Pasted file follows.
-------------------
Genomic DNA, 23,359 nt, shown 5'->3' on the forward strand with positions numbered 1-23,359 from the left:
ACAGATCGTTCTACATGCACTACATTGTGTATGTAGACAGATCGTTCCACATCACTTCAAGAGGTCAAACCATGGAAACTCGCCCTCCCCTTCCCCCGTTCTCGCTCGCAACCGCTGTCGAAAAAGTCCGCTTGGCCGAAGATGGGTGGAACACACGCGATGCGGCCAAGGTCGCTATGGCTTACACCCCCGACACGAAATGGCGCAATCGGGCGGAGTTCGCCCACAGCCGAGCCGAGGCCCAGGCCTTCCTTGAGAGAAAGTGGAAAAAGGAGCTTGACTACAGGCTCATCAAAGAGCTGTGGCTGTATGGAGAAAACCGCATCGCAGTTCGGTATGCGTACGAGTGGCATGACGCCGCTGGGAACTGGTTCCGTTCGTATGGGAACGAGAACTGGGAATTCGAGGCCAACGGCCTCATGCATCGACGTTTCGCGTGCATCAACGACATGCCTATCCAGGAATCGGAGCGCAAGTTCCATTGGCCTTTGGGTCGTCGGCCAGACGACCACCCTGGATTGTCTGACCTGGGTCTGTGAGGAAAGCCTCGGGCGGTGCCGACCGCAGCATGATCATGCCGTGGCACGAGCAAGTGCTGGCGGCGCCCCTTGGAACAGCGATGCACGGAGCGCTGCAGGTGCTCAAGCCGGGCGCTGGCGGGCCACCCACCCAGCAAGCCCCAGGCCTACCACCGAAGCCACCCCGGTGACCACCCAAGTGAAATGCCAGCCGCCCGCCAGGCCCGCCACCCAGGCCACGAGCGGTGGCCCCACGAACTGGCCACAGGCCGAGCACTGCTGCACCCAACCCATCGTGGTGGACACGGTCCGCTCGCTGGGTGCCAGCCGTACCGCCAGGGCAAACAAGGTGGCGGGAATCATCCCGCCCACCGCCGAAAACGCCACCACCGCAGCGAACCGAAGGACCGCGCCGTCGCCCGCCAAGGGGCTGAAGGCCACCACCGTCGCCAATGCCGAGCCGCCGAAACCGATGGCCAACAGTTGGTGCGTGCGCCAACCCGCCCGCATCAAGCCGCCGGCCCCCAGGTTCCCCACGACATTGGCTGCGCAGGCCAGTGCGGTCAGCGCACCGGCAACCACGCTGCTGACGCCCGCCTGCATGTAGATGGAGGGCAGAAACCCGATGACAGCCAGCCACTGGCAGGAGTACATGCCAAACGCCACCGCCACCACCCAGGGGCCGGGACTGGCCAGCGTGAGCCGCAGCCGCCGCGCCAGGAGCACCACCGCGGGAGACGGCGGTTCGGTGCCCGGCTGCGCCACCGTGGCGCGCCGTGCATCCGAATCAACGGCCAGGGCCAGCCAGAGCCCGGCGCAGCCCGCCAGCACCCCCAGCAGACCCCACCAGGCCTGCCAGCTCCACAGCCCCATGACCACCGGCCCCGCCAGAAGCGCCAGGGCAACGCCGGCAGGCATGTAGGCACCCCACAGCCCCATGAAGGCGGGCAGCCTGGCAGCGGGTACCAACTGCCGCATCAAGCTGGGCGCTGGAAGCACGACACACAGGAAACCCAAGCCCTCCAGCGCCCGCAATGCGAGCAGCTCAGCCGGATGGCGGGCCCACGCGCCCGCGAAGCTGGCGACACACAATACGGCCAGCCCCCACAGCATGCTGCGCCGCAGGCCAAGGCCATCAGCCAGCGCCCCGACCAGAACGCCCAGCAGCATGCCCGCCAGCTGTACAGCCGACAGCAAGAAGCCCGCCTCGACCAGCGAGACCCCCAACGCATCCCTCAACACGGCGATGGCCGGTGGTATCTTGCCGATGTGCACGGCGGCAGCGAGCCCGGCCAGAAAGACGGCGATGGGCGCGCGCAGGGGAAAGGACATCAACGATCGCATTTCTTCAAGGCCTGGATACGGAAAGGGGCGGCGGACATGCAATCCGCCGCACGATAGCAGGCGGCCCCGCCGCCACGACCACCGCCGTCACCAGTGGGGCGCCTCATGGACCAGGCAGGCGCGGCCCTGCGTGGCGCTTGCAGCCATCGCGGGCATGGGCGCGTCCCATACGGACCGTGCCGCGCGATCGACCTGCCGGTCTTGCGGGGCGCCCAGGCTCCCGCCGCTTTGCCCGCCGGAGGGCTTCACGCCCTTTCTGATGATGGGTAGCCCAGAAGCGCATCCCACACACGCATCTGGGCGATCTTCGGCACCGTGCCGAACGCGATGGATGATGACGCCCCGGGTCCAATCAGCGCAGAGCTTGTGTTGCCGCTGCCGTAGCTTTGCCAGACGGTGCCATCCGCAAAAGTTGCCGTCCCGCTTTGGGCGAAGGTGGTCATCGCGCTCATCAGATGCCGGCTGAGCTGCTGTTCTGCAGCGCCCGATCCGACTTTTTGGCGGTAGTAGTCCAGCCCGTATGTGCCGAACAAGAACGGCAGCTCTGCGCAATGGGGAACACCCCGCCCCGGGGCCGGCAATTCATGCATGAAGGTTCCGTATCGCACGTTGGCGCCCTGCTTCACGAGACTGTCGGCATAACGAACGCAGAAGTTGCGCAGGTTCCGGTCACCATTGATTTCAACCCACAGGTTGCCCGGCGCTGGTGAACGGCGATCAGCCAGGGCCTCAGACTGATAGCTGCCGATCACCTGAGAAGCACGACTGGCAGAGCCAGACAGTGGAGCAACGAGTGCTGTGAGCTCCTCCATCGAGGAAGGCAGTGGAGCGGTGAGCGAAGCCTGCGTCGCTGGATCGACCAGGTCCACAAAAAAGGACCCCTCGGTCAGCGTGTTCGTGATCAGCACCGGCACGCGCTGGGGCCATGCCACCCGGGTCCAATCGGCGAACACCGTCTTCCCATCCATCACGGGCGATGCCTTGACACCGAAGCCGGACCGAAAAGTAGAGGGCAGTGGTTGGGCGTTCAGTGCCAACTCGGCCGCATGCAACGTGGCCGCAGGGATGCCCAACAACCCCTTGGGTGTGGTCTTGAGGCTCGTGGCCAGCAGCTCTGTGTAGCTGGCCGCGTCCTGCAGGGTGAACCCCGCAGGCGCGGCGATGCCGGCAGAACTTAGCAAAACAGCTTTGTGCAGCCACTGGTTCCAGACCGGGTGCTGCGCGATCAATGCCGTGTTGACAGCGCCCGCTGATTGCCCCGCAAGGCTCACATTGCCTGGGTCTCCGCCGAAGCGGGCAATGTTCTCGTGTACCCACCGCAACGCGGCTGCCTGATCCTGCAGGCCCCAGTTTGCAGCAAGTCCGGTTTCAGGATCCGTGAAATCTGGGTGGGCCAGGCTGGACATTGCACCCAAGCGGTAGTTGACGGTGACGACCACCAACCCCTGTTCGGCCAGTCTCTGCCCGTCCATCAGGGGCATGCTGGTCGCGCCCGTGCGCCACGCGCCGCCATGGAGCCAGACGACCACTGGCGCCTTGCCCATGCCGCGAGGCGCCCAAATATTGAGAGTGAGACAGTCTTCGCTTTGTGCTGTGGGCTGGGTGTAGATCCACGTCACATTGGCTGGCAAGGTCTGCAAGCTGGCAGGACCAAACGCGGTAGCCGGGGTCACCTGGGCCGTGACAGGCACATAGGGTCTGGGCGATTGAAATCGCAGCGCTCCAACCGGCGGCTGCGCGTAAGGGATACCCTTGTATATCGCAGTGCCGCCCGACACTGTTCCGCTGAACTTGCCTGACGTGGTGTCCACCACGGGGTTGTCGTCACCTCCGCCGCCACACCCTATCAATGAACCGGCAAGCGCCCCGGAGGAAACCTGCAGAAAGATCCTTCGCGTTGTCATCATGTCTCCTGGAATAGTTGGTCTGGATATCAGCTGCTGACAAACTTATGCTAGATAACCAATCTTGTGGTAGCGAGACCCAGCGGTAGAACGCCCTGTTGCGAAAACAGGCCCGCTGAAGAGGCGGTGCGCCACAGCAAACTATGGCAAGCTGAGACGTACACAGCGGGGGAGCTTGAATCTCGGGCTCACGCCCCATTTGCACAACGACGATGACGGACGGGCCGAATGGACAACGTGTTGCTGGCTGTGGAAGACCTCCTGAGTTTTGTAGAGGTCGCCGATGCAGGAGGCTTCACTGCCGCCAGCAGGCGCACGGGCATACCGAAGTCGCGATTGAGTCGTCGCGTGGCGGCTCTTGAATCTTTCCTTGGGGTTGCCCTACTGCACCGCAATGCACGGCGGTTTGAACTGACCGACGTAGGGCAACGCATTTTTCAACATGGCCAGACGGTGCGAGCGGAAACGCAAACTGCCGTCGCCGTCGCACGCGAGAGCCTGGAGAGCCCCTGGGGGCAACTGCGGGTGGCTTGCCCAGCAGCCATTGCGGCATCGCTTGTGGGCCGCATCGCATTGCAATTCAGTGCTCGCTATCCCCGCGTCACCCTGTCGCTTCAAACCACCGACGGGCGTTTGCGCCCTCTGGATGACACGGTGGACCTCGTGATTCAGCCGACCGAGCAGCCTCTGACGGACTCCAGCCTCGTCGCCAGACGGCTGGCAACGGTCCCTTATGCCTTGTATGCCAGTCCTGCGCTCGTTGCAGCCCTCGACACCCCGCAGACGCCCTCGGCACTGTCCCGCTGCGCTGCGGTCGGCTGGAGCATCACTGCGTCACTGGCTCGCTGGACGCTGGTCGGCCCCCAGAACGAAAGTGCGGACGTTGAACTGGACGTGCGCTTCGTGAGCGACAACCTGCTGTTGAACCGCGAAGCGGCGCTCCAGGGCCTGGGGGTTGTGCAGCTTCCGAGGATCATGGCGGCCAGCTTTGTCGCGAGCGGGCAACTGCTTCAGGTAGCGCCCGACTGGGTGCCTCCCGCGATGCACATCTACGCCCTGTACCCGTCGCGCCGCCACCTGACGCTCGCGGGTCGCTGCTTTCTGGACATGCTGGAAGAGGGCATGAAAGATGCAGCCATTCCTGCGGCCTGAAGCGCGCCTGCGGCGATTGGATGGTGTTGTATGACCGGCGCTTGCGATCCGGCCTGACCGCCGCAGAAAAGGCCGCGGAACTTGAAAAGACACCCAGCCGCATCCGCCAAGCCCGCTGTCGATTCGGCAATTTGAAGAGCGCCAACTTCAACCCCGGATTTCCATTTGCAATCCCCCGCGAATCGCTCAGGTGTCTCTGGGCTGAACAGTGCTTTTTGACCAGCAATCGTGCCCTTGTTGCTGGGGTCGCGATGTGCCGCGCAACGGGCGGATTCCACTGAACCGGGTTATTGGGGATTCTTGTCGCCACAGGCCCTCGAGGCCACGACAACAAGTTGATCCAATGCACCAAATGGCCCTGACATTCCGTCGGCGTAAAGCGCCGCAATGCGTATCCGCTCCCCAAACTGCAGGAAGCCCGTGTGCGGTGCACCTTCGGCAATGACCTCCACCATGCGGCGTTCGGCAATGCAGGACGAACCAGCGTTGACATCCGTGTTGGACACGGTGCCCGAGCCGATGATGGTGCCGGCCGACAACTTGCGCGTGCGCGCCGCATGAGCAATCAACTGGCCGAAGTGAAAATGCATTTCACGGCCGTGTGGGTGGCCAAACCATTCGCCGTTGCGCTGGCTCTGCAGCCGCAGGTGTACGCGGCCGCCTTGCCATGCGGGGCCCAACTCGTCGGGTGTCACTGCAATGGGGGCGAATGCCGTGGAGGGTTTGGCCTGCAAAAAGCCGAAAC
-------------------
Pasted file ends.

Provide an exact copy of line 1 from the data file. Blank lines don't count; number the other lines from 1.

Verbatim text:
Genomic DNA, 23,359 nt, shown 5'->3' on the forward strand with positions numbered 1-23,359 from the left: